May 8, 2013 7:31 PM by Nichole Szemerei
Potholes are costing you money, whether you hit one or not. Your tax dollars help pay for claims against the city. News 4 Tucson investigates how much you’re spending to fix other driver's vehicles.
Potholes aren't hard to find in Tucson so we went to one spot that has drivers buzzing about the damage it’s doing.
"There it goes. Wee! That was a two-wheeler."
Rhonda Hallquist reports potholes all the time. She says the one on 14th Street and Norris Road is one of the worst.
"You can hide children in there. It’s very, very large!"
She uses a website and has noticed others complaining, too.
"When I reported it on pothole report, someone had said that they had busted they're rim on it in the night because you can't see it, it's completely dark. A pothole like that is probably making some auto-body shop a lot of money! Suspensions and rims and things like that," Hallquist says.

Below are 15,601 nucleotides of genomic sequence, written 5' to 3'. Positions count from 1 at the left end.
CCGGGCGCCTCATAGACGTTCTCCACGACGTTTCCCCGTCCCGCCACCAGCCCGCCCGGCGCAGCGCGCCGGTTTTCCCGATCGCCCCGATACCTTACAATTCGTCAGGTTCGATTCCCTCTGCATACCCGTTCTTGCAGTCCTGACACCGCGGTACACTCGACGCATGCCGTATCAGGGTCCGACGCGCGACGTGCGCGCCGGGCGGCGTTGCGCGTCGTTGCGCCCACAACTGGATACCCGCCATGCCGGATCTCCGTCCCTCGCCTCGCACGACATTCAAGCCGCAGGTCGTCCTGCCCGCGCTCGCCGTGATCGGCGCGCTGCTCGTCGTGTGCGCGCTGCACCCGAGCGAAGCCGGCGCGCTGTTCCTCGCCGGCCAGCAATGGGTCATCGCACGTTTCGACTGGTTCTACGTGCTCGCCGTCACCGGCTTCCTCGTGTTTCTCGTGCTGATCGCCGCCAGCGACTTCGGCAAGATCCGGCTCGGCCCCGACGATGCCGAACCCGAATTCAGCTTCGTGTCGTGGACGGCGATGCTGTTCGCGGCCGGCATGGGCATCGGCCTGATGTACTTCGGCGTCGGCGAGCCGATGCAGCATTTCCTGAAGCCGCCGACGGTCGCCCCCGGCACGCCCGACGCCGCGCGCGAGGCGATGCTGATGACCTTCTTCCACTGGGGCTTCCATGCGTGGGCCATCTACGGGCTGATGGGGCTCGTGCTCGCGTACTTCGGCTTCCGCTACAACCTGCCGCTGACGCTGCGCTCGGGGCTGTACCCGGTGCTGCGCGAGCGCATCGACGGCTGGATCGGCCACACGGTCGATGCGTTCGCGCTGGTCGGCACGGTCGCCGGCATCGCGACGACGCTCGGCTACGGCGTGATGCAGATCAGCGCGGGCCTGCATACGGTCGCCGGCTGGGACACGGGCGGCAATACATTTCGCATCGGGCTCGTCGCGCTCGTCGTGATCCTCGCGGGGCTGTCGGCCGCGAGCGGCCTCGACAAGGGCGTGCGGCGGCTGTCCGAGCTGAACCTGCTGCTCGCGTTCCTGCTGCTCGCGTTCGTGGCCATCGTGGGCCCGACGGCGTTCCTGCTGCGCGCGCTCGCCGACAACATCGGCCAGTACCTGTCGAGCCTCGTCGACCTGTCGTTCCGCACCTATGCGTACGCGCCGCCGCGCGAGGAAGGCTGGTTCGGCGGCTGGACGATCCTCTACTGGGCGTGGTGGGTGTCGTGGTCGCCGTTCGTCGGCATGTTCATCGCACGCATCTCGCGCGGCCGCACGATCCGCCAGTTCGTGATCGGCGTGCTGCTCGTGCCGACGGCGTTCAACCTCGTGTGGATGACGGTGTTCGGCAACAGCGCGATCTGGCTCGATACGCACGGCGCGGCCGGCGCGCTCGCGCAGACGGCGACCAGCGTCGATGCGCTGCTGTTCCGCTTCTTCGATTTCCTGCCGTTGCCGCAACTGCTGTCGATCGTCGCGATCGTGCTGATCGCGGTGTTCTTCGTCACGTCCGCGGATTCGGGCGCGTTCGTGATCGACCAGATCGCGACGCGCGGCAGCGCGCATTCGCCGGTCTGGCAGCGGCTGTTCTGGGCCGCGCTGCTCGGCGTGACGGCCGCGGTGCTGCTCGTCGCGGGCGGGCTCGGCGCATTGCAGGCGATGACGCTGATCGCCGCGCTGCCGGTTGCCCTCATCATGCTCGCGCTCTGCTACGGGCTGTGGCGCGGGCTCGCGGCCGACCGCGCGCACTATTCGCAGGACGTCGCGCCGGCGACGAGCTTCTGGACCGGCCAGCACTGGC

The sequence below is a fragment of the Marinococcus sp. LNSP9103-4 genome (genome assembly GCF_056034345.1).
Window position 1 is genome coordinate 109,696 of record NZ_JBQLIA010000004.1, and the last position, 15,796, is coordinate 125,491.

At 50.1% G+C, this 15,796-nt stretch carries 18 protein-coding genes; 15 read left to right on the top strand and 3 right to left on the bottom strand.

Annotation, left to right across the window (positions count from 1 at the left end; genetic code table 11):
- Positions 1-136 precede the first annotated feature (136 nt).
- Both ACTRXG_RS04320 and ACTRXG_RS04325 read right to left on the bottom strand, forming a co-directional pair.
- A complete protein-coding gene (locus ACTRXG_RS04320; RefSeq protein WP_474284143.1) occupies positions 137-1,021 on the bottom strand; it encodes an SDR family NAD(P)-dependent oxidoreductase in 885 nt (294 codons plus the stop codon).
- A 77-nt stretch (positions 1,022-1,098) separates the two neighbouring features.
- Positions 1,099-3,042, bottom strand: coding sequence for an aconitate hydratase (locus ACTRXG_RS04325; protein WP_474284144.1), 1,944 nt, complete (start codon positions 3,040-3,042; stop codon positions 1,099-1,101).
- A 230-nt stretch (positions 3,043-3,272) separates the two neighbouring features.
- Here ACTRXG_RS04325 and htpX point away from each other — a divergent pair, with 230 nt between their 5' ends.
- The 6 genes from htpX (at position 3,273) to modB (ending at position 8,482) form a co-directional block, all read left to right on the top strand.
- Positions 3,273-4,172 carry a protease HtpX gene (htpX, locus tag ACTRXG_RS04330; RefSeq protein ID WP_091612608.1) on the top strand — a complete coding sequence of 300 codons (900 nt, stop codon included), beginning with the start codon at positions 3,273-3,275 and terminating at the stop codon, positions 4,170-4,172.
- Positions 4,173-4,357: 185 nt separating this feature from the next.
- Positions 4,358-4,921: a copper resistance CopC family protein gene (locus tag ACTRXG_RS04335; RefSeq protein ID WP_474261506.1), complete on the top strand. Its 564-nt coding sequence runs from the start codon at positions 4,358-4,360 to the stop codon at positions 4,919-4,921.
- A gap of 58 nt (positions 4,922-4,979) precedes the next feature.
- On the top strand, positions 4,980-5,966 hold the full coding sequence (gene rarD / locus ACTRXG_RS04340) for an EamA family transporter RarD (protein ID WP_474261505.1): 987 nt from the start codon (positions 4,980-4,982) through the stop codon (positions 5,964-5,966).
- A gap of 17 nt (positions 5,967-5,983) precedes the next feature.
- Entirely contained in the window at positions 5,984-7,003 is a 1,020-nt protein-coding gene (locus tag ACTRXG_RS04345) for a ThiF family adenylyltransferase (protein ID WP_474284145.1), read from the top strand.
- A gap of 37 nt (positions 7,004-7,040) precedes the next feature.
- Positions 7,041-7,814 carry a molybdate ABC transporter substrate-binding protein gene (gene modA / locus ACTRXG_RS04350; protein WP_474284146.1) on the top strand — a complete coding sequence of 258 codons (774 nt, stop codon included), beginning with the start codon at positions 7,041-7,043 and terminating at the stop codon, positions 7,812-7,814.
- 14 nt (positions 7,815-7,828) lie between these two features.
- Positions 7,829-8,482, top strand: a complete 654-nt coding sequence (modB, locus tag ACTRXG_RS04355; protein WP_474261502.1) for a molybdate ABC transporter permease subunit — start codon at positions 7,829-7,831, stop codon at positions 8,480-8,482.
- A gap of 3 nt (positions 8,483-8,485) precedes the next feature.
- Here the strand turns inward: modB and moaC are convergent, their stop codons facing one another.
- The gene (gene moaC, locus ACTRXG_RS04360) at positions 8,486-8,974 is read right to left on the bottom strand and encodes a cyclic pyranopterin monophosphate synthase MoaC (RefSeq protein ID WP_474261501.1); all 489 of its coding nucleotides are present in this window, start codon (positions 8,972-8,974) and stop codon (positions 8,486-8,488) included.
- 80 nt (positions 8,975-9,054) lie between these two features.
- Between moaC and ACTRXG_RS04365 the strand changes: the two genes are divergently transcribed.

That money has to come from somewhere. It's costing you and the city thousands, but the city says its hands are tied.
"In this case where we're at, where we're at in our asphalt maintenance program, that's where we're at," says Michael Graham with the city.
Risk management estimates about 150 pothole claims were filed last year, 30 were honored adding up to about 10 thousand dollars of taxpayer money.
“I think what we say to the public and to our citizens of our community is be patient with us, we've got some old infrastructure and we're working hard to maintain those," says Graham.
"We've been behind, our pavement is in poor condition as we all know," says Daryl Cole, Director of Transportation.
So what's being done to fix it? The city says money is the answer.
"Oh huge! It’s critical. Not just necessary, critical," says Cole.
The city's gotten 20 million dollars with another $100 thousand earmarked over the next 5 years. All of that going to fix roads and not to pay pothole claims.
"Anytime you do major improvements to a system, your numbers go down generally, whether it be service requests, and or claims," says Cole.
To report a pothole call 791-3154.
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